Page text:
Hastings & St. Leonards on-line community newspaper

New museum exhibit central to history of Hastings’ railways

Hastings Museum & Art Gallery has a newly-acquired silver trowel that represents a significant part of the town’s railway history. It will now be on display in the museum thanks to the Hastings & St Leonards Museum Association, writes HOT’s Vanessa Alves.

Who knew that such a small item could represent how Hastings and the surrounding areas have developed over time? The silver trowel was presented to Thomas Farncomb, Lord Mayor of the City of London, on 28 October 1850 by the South Eastern Railway Company on the occasion of his completing the works of the Ashford, Rye & Hastings Railway by inserting closing bricks in two of the local tunnels.

When committee member and local historian, Steve Peak, saw it on an auction site he immediately suggested it should be found a home at the Museum, and the rest of the committee agreed. The trowel was purchased at auction by the Hastings & St Leonards Museum Association.

Richard Street, Association chair explained, “Our Association has been supporting the Museum since we handed it over to the Council in 1905 and we all agreed with Steve that this genuinely historical artifact had to be on display at our Museum, so we put forward the money to enable the Museum to bid for it and were delighted when this proved successful. The coming of the railway to Hastings was so important in the development of the town and this trowel is part of that.”

Museum & cultural development manager Damian Etherington commented: “The presentation trowel is not only a beautiful object, but also tells an amazing story about the development of our town. I am enormously grateful to the Association for donating it to the museum and for their continued support.”


Steve Peak explained that the three Hastings railway lines – Brighton, Tunbridge Wells and Ashford – were built in six hectic years from 1846-52. The first line to open was from Brighton, on 27 June 1846, but only ran as far as a temporary station at Bulverhythe. A permanent station at Bopeep, called West Marina, opened in late 1846, but for several years this was the nearest station to Hastings town centre because of the tunnels that had to be built.

Work on the Bopeep-Hastings-Ashford line started at Ashford in 1846, but soon South Eastern Railway faced major difficulties. From the east they had to dig a long tunnel under the Ridge, and then a shorter one under Mount Pleasant Road, followed by a massive embankment across the Priory Valley to Hastings Station. From the west, the company had to make two long tunnels from Bopeep under St Leonards, with Warrior Square Station (first called Gensing Station) in the gap.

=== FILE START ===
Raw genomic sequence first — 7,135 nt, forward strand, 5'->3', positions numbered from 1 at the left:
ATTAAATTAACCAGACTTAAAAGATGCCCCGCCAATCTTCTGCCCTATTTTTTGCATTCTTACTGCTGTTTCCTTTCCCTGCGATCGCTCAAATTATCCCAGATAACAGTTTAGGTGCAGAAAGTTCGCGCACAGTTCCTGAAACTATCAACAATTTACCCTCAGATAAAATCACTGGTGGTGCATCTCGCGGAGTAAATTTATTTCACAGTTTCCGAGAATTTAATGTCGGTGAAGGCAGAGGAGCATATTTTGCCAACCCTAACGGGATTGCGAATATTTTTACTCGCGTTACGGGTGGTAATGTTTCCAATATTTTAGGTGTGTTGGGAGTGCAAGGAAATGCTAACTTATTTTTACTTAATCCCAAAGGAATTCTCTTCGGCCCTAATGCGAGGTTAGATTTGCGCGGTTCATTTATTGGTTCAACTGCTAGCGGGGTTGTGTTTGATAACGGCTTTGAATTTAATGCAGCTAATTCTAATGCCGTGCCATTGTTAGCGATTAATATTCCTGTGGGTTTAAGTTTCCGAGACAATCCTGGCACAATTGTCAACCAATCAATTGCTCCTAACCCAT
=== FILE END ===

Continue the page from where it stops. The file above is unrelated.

The huge amount of spoil from the 1¾ miles of the two St Leonards tunnels had to be spread wherever possible, creating Grosvenor Gardens, Havelock Road and many of the nearby streets. Although the Lord Mayor of London inserted final bricks in the Ore tunnel and one of the St Leonards tunnels on 28 October 1850, the Bopeep-Hastings-Ashford line actually only opened on 13 February 1851.

Work on the Tunbridge Wells line began in 1847, starting at Tunbridge Wells, and opening on 31 January 1852. However, South Eastern Railways’ lack of finance meant the tunnels were badly built, and had to be made narrower, with unique special diesel trains a foot narrower than normal eventually being made.

Hastings Museum & Art Gallery.

Hastings Museum & Art Gallery will be open  each week  from Thursday to Sunday, 10am–12.30pm and 2–5pm. To manage the number of people in the museum at any one time, all visitors will need  to  book a free timed ticket in advance. This can be done  online up to 14 days in advance  through their website. If  visitors do not have access to the internet, they can book by phone on  01424 451052. Hastings Museum & Art Gallery is a family-friendly museum with amazingly diverse collections; there really is something for everyone! It is free to visit with free onsite parking.

Posted 16:03 Wednesday, Sep 2, 2020 In: History

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